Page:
Why all this Capital hurrah? The Capital building is as suitable for its purposes as our Court House -- very much opposed to removal.

Why all this Capital hurrah? The Capital building is as suitable for its purposes as our Court House -- very much opposed to removal.

Published Date

  • published 1900

Geographic Term

  • Tallahassee, Ocala.

Description

  • A reprint of letter to the Editor of the Ocala Banner from E. L. Chaney favoring the State Capital to remain in Tallahassee rather than moving it to Ocala, Florida.

Transcript

[left column]
of not quite one and one-forth million.
This last year we were able
to pay off State debts to the amount
of about two hundred thousand dollars,
and our State financiers consider
this quite a feather in their caps.
Even supposing that we are able to
keep this same rate of annual payment
of our indebtedness it will take
us about eight years to be free of
debts.
When the people of this county
and State vote for the removal of the
Capital from Tallahassee they will
certainly vote for an extra taxation
upon themselves.
They vote for interest bearing
bonds that probably will not be paid
during their lives.
The people of this county a short
time ago very wisely gave a strong
sentiment against the bonding of the
county for the purpose of building
good roads. In this road matter the
people would be more directly interested,
more of a personal matter, as
they and their children would get a
direct and immediate benefit. Yet,
knowing these benefits were tangible,
they declined to sanction the issuing
of bonds for this purpose. Now, the
people are asked to come forward next
November and vote to bond them
selves, to satisfy the false pride of
some ambitious town.
Do you think the people are going
to be so foolish? Nay, verily; not if

[middle column]
the status of affairs can be shown to
them in the proper light.
The press in the Southern and
Eastern part of the State has been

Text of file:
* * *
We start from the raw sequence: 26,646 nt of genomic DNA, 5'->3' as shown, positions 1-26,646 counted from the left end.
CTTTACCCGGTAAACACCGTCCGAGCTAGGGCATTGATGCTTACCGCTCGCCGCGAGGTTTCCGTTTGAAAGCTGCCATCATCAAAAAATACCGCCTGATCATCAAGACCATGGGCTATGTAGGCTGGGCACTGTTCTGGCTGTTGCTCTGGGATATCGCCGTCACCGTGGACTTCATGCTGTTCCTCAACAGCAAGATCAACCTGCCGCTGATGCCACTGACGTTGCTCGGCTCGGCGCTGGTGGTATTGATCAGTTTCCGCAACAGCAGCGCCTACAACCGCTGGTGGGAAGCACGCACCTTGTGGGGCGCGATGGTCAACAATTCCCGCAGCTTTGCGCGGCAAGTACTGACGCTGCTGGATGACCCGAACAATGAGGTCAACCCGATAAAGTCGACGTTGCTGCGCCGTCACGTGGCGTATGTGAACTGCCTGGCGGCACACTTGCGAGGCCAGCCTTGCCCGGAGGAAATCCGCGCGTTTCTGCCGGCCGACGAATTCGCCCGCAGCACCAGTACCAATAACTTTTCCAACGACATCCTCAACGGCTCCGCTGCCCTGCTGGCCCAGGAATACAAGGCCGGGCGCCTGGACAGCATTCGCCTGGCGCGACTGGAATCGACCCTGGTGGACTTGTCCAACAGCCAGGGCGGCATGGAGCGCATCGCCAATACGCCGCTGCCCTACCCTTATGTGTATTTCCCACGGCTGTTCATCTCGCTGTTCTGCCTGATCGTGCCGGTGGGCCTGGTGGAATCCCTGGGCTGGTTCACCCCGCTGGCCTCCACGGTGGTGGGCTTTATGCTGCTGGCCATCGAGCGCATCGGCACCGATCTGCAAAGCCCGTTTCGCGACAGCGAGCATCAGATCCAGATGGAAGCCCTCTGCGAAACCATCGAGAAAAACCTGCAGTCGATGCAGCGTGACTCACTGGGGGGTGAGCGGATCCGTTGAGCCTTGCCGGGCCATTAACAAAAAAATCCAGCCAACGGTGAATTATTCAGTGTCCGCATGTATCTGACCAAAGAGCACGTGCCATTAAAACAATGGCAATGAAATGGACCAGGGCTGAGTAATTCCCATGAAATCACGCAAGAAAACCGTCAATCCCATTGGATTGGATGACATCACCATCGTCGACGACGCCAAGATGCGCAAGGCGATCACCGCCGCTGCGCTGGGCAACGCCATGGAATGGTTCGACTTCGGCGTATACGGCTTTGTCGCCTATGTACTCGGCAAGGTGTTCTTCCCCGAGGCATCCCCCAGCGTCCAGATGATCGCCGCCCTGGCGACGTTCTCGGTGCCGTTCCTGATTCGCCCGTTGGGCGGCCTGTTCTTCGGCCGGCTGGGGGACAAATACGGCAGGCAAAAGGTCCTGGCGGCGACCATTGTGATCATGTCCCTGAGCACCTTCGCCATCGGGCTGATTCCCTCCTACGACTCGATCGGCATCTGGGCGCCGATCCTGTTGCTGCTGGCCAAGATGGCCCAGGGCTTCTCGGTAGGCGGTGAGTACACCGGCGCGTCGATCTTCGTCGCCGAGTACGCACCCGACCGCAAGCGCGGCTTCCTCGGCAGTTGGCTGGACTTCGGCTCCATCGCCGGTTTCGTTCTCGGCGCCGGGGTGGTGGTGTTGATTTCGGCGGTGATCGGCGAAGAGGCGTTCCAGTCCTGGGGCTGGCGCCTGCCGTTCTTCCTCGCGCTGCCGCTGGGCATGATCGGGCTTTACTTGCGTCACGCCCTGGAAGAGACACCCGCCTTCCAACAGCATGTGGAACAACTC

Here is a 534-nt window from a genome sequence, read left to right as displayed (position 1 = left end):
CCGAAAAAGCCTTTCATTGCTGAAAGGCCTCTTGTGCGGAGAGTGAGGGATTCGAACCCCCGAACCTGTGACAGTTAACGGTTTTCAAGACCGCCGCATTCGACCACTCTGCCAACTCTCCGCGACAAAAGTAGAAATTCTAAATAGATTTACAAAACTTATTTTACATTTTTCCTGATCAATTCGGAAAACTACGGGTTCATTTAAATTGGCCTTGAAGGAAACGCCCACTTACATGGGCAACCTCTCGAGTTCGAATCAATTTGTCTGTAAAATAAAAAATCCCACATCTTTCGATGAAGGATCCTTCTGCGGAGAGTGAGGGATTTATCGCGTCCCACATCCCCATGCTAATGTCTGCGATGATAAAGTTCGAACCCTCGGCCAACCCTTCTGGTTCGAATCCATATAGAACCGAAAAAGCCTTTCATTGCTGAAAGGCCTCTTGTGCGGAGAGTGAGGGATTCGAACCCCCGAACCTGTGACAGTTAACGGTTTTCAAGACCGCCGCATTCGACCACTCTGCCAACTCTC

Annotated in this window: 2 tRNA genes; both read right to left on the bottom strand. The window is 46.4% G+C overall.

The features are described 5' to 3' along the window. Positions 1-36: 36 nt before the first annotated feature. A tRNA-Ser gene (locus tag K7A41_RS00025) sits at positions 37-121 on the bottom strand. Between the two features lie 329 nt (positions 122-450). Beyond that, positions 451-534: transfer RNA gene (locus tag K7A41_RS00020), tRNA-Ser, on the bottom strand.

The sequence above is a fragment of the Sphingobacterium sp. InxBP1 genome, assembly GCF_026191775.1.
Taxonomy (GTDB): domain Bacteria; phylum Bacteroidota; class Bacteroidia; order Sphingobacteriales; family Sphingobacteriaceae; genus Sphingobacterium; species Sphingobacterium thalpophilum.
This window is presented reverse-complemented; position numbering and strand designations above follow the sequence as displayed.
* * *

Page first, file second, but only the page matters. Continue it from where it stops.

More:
thus far misleading in this matter.
It is leading the people to believe
that the Democratic State Convention
decided that there must be a
change of the State Capital. This is
not the fact. The Convention only
made it possibly to get the sentiment
of the Democracy of the State in this
matter by allowing the Democratic
voters to express themselves next
November in primary whether or not
they wanted a change, and if so to
what point. Tallahassee is to be
voted on to retain the Capital as well
as other places to get it.
Should any other place in the State
secure more votes than Tallahassee
it will then be the supposed duty of
our next Legislature to submit a
Constitutional amendment to the
people of the State, permitting the
change of Capital site from Tallahassee
to the place recommended by
primary. This November primary is
to be confined to the Democratic
party.
But if the Constitutional amendment
is submitted it will be voted
upon by all political parties at a general
election.
So you see a Democratic primary
might sanction removal of the Capital
and yet the Constitutional amendment
permitting such a change be re


[right column]
jected by the people at the general
election.
The information that has thus far
gone out to the people has been one-
sided, as if to carry the measure
through with a rush and hurrah,
stampede the masses as it were, and
let them run headlong into the
meshes set for them.
If the Capitol building at Tallahassee
had been burned or otherwise
destroyed, making it necessary that
the State should have another build
ing somewhere, then I would sanction
the efforts made by the press of
Marion county, with all the adjunct
committees to have the building
erected in Ocala.
But, as the matter now stands, are
you just to the people of the State
as a whole, or even to Marion county,
in your advocacy of removal, without
first explaining to the people
that an additional taxation will be
necessary in order to secure removal?
I was in hopes that our tax list
sales would grow less and less each
year, but if this removal of the Capital
is unthoughtedly sanctioned by
the State you may expect a gradual
increase, rather than decrease, of tax
delinquents from year to year. And
who in the county is not already
ashamed of our inability to meet our
yearly tax demands, as shown by
sales of property under the hammer?

E.L. Carney